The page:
Undressed men

written by Marcello Carlino

(translated by Gianni Blasi)


It happens at least three times: once in an oil painting in which the figure is seated with its legs pulled together, the left hand stretched onto the ankle, the right slightly contracted around the angle of the knee; the next time is in one of the more recent works, being the scene and posture practically the same, in which drawing and composition uses asphalt substance, obtaining successful light and shade effects and heightened dynamic development of the bodies; the third time, in these latest works on thin card, is in a black and white bust with a curly haired head which appears slightly reclined with eyes closed and chin pressed on the chest with no strain or apparent tension. It happens at least three times that in the background, as if on a cinema screen, behind the male nude and  definitely enlarged, gigantic if measured in relation to the figure in the foreground, an eye wide open stands out firm with its regular form and contours.
Who does this eye belong to? And where and what is it looking at? And at a distance, not wanting to be on its own and refusing to be a mere ornament, what does it tell us through its very size and symbolic value which our iconographic tradition has loaded it with?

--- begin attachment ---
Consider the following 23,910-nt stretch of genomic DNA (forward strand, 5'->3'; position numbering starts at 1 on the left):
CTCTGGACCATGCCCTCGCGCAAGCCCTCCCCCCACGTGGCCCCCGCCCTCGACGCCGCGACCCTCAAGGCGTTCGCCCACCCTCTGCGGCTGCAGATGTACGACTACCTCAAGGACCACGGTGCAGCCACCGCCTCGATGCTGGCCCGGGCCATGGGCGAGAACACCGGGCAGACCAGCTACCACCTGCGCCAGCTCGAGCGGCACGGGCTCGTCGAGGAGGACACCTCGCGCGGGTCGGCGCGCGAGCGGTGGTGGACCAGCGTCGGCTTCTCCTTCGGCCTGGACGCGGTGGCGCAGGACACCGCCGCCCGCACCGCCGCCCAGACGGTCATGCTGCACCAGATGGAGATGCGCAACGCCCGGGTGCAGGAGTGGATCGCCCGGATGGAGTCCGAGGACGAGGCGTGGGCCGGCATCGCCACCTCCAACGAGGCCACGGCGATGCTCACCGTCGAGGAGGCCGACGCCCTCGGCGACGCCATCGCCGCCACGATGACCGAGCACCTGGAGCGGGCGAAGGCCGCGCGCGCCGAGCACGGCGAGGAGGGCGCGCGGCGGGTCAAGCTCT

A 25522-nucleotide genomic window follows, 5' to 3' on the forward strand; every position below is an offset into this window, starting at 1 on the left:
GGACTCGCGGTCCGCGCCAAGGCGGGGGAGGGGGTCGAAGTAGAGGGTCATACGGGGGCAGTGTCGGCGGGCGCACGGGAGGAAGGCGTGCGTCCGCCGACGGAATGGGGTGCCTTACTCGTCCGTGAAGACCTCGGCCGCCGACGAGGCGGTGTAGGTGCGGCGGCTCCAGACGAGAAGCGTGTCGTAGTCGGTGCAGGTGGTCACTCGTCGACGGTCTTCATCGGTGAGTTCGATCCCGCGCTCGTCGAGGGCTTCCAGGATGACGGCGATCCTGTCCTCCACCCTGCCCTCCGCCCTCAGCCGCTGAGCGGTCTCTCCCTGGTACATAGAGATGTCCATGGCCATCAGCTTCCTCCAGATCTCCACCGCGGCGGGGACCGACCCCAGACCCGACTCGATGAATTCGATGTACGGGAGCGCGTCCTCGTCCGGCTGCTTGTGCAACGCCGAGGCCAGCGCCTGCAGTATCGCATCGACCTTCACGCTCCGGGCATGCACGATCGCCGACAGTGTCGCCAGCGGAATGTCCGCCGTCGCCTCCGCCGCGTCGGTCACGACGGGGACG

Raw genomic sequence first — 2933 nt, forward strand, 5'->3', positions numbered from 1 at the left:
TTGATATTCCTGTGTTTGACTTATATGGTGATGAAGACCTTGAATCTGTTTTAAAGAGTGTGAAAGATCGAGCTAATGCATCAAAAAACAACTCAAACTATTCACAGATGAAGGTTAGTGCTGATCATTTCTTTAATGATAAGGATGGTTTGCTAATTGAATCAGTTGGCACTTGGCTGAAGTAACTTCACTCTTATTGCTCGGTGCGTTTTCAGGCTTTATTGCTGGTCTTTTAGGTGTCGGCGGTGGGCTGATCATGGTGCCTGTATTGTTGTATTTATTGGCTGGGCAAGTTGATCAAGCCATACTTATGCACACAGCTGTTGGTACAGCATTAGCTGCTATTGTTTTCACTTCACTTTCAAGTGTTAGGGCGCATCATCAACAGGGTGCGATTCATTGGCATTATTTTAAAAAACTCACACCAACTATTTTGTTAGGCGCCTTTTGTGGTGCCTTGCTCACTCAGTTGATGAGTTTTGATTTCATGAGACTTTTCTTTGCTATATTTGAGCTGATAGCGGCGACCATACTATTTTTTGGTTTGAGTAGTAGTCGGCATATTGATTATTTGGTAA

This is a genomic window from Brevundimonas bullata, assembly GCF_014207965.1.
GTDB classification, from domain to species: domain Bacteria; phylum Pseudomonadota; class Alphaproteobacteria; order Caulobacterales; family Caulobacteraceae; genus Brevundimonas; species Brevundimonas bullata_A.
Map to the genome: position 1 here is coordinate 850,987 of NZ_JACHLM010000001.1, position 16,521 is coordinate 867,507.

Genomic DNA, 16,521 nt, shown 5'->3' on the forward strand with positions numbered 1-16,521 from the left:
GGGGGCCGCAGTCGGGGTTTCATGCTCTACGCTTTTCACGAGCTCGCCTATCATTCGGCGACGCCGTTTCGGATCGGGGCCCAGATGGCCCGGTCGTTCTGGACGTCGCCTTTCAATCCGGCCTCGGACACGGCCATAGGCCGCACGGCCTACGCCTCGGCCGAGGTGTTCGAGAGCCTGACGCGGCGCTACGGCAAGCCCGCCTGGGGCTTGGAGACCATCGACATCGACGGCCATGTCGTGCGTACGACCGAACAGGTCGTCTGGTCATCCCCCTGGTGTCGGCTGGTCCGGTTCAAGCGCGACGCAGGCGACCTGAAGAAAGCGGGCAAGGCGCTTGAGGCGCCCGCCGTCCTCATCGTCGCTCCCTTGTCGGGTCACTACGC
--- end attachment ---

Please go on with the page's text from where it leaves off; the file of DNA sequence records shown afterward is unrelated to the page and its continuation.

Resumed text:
It isn’t the eye of the character, as if it were an isolated fragment surgically enucleated from the body; this is rather the eye of the painting, is our response with a slight degree of certainty. Having seen the other “face” of the character, the invisible one hidden from us who observe the work from outside – having seen what “does not appear to us” of the young man with drawn up knees, or of the one with the reclined head, which only shows “its back” to “it” –, this eye looks at the spectator as if it were warning him that the character is also “something else” besides what is beheld. And in so doing it says that a plurality of  looks and dimensions, a great number of characters and meanings are here aroused, expanded, interwoven, put at stake. And it says that we must look and look again, searching also for something different from what we thought  we had seen at first glance.